It's Good to Be the President (Sometimes)

It’s not a thankless job, necessarily—every once in a while residents will express their gratitude, if the elevator ride is sufficiently awkward—but it is a moneyless one. It’s also a hefty part-time job at best, and can at times take upwards of 20 hours a week to do. And forget about taking a vacation.

So what—other than masochistic tendencies and/or megalomania—possesses people to serve as board presidents?  What exactly do these selfless toilers do, to distinguish themselves from the other board members anyway?  What makes good presidents good—and bad ones bad?  And why, if the job is really so terrible, do people serve as presidents for so long?

The Motives

There are many reasons shareholders seek the presidency of their board.  Some are eager to serve, others are eager to lead, and still more do it because someone has to and no one else will.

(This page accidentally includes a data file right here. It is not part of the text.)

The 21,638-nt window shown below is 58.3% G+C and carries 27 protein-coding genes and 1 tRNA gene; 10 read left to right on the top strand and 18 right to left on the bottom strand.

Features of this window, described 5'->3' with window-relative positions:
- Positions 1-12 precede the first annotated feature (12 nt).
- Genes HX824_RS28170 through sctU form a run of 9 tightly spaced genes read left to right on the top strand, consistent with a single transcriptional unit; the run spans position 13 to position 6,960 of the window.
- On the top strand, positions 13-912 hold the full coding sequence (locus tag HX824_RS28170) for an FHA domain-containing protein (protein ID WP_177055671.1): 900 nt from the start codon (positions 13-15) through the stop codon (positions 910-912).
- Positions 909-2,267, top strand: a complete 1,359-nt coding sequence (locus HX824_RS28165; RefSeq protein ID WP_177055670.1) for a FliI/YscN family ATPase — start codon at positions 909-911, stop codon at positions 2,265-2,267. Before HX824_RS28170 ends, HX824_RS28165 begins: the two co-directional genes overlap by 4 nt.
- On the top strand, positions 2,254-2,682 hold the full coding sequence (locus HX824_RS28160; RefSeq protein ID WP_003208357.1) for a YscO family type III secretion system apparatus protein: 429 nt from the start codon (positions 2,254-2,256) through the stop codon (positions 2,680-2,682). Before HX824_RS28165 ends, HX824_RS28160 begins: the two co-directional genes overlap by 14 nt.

Donna Klein, president of 314 West 56th Street Owners Corp. in Manhattan, assumed the presidency last October.  She felt that her real estate background—she was the executive director of the New York Association of Realty Managers (NYARM) for 18 years, among other things—would be an asset on the board.

“Also, my home is my largest investment, and I wanted to keep an eye on it,” she says.


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  • As a fellow president, I can relate to the difficulties of being president. Thank you for your insights on learning the process. One of the most difficult tasks is to learn to delegate responsibilities and keep participation from others up. When it comes to committees, what is your opinion on board members wishing to participate yet have their apartments up for sale and no longer reside in the building? Isn't this a conflict of interest and if so, would it be a board decision to not allow them on such a committee or a building vote?
  • Where can I find a job description for president under NY corporate business law?